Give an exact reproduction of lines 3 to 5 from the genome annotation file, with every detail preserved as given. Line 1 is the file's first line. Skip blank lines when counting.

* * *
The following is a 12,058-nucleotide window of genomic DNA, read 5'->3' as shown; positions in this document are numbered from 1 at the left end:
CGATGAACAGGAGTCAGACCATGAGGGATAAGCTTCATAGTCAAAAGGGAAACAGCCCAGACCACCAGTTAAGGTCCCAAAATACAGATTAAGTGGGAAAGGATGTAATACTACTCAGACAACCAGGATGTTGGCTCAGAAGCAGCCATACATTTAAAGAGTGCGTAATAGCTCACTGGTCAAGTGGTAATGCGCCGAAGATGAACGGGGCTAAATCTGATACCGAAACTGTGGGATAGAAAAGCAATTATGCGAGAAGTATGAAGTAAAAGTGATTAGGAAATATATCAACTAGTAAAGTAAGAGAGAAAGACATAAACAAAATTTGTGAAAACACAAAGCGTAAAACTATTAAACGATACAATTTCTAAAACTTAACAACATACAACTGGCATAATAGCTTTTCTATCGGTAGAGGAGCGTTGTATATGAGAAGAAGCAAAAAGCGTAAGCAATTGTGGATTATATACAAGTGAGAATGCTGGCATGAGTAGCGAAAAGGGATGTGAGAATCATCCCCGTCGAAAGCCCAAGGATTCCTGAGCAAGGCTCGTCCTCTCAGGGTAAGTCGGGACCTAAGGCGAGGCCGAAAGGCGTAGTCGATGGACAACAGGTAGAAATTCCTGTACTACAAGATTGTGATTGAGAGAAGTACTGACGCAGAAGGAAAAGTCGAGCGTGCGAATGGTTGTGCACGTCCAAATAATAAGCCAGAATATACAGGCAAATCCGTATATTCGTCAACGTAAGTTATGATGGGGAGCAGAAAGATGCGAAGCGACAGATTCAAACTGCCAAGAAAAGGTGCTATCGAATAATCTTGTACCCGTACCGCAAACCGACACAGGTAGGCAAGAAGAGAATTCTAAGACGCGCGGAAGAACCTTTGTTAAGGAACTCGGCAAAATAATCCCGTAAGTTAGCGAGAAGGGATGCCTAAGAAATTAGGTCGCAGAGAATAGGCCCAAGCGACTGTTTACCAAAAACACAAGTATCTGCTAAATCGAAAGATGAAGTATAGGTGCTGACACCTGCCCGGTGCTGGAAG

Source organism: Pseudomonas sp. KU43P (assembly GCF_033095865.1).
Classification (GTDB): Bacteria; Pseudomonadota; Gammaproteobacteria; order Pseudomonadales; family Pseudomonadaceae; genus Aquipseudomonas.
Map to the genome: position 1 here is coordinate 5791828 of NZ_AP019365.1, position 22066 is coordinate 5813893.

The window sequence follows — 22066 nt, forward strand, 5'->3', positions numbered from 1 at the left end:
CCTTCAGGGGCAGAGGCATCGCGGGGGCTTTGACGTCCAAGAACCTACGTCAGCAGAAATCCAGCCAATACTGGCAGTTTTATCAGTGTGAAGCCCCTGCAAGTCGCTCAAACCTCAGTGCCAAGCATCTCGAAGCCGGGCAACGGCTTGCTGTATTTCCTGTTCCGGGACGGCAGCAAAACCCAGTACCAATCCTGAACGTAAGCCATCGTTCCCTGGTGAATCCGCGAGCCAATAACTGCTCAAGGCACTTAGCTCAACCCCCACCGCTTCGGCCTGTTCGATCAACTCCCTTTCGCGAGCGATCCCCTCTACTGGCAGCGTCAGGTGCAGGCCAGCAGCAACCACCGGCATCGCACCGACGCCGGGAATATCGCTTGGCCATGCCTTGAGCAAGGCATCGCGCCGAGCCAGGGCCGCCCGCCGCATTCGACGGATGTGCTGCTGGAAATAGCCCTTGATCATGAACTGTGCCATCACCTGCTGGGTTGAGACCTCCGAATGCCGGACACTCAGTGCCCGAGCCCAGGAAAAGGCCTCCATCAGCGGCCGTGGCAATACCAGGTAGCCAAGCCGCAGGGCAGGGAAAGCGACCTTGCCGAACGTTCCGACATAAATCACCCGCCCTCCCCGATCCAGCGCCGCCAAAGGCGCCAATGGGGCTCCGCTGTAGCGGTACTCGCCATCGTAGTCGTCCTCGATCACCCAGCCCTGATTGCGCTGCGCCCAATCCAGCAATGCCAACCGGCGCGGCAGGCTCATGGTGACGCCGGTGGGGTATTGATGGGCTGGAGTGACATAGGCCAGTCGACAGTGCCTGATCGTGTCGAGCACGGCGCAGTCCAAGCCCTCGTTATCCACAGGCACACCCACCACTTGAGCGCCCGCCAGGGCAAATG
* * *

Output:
Source organism: Pseudomonas sp. KU43P (assembly GCF_033095865.1).
Classification (GTDB): Bacteria; Pseudomonadota; Gammaproteobacteria; order Pseudomonadales; family Pseudomonadaceae; genus Aquipseudomonas.
Map to the genome: position 1 here is coordinate 5791828 of NZ_AP019365.1, position 22066 is coordinate 5813893.